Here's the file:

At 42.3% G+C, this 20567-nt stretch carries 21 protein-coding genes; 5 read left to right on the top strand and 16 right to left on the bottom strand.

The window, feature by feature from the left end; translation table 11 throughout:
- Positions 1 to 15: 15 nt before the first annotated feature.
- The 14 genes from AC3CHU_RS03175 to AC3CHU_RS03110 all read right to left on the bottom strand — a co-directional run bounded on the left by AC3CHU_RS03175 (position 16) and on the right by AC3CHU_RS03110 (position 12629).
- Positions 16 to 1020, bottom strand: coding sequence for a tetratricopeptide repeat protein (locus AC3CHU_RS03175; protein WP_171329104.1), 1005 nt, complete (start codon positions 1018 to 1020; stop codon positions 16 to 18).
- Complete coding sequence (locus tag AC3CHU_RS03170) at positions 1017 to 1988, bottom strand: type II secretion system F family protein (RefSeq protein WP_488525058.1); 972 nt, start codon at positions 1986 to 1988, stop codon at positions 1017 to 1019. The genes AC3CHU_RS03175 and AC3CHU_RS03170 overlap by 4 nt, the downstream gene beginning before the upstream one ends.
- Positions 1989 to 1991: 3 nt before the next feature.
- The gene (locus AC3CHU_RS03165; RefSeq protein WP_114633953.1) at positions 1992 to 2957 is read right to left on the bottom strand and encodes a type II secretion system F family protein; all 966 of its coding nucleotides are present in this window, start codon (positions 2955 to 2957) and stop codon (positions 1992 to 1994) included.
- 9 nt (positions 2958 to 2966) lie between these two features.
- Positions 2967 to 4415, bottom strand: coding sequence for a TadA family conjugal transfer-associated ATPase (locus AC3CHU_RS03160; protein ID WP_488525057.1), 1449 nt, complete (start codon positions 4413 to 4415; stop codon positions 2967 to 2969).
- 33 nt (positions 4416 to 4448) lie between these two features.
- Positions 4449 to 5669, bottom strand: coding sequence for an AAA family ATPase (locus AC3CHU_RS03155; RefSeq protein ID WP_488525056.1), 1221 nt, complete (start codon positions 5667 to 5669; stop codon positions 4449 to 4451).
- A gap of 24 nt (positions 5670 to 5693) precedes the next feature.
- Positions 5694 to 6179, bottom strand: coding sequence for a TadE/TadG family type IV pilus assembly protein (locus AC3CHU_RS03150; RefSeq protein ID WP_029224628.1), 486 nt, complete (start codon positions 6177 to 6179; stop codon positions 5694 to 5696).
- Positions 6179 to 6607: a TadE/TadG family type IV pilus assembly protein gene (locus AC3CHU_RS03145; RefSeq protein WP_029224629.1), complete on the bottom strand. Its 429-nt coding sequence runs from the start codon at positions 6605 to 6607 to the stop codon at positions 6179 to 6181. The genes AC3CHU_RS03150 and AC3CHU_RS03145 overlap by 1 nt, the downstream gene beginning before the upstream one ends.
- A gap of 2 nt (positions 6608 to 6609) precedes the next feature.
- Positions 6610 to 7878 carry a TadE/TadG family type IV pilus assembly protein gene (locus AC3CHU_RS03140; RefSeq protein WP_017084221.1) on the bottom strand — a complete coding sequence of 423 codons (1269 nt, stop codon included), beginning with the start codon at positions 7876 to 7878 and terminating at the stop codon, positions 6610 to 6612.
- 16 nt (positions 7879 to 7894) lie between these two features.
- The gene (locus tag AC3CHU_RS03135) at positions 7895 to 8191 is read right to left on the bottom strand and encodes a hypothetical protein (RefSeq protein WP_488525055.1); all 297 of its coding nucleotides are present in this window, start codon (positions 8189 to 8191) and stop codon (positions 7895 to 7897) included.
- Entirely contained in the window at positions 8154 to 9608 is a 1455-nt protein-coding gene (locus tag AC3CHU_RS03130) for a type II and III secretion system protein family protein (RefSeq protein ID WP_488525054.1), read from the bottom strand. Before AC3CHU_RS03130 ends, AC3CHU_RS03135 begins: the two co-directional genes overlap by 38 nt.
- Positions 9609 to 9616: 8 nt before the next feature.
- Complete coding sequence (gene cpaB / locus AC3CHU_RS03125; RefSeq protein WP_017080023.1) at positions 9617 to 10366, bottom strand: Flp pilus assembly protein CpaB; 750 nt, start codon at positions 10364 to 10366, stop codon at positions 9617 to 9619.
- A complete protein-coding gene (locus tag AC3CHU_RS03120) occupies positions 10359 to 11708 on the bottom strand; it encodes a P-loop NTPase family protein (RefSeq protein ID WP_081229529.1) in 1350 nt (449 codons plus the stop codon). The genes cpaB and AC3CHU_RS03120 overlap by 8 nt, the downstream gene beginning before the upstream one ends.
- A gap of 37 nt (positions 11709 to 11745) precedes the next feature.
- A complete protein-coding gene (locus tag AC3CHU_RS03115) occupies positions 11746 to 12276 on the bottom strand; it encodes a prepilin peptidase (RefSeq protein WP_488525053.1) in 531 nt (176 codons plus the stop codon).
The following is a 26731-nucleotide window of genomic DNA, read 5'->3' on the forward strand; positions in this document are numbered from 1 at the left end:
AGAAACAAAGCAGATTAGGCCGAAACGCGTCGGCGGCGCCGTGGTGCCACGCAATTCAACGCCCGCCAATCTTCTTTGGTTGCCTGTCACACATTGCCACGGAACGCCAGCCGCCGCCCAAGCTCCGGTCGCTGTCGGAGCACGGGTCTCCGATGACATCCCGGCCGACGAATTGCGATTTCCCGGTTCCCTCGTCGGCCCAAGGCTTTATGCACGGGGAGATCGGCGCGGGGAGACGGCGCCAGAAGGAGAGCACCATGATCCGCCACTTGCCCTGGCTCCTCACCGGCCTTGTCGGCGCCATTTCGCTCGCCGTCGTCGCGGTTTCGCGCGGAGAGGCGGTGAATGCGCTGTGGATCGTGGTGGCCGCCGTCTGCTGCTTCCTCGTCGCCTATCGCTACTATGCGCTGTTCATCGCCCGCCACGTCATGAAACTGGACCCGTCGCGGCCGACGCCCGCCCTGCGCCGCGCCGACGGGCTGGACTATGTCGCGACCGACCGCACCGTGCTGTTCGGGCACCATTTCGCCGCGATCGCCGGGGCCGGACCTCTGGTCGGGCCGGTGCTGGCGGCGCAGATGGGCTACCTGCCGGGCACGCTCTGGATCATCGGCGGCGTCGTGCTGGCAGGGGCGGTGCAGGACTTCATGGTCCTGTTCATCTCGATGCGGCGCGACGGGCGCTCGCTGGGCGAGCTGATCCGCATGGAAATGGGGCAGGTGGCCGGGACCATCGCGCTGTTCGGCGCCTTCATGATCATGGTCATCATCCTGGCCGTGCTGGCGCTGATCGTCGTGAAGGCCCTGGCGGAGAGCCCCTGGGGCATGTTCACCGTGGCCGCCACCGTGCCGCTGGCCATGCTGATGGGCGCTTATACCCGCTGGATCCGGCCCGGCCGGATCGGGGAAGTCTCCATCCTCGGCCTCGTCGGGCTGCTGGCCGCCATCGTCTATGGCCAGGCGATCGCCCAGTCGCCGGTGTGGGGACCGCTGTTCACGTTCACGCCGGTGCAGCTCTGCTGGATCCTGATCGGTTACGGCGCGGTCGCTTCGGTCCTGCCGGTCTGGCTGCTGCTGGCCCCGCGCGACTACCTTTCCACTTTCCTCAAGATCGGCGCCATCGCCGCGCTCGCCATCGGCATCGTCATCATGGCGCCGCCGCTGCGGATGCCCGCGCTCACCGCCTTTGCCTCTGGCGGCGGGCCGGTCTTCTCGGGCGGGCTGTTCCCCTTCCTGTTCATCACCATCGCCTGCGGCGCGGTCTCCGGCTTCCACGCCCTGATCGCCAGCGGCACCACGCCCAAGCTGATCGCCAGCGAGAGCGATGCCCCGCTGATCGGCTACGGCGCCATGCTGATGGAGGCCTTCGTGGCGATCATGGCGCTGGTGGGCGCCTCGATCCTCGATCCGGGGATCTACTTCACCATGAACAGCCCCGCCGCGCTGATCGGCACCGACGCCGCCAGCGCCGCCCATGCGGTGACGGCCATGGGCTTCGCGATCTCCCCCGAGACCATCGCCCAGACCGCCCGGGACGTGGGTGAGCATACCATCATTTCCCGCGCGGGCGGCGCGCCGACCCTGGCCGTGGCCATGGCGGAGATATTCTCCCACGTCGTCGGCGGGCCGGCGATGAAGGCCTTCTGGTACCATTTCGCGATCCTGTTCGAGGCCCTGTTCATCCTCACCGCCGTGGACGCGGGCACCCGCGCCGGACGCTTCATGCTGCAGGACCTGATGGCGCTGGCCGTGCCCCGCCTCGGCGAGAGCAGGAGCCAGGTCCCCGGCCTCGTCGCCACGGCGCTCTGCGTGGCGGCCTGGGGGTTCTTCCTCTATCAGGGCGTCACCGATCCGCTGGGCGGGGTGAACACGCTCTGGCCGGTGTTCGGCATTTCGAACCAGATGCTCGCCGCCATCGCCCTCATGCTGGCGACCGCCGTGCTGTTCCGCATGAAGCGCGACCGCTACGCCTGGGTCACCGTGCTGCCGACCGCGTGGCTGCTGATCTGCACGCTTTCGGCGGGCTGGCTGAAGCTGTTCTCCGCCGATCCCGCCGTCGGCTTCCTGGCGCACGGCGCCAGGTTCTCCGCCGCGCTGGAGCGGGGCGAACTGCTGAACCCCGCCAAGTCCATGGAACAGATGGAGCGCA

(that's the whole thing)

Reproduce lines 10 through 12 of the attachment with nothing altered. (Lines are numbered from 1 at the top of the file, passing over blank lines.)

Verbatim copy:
- Positions 2967 to 4415, bottom strand: coding sequence for a TadA family conjugal transfer-associated ATPase (locus AC3CHU_RS03160; protein ID WP_488525057.1), 1449 nt, complete (start codon positions 4413 to 4415; stop codon positions 2967 to 2969).
- 33 nt (positions 4416 to 4448) lie between these two features.
- Positions 4449 to 5669, bottom strand: coding sequence for an AAA family ATPase (locus AC3CHU_RS03155; RefSeq protein ID WP_488525056.1), 1221 nt, complete (start codon positions 5667 to 5669; stop codon positions 4449 to 4451).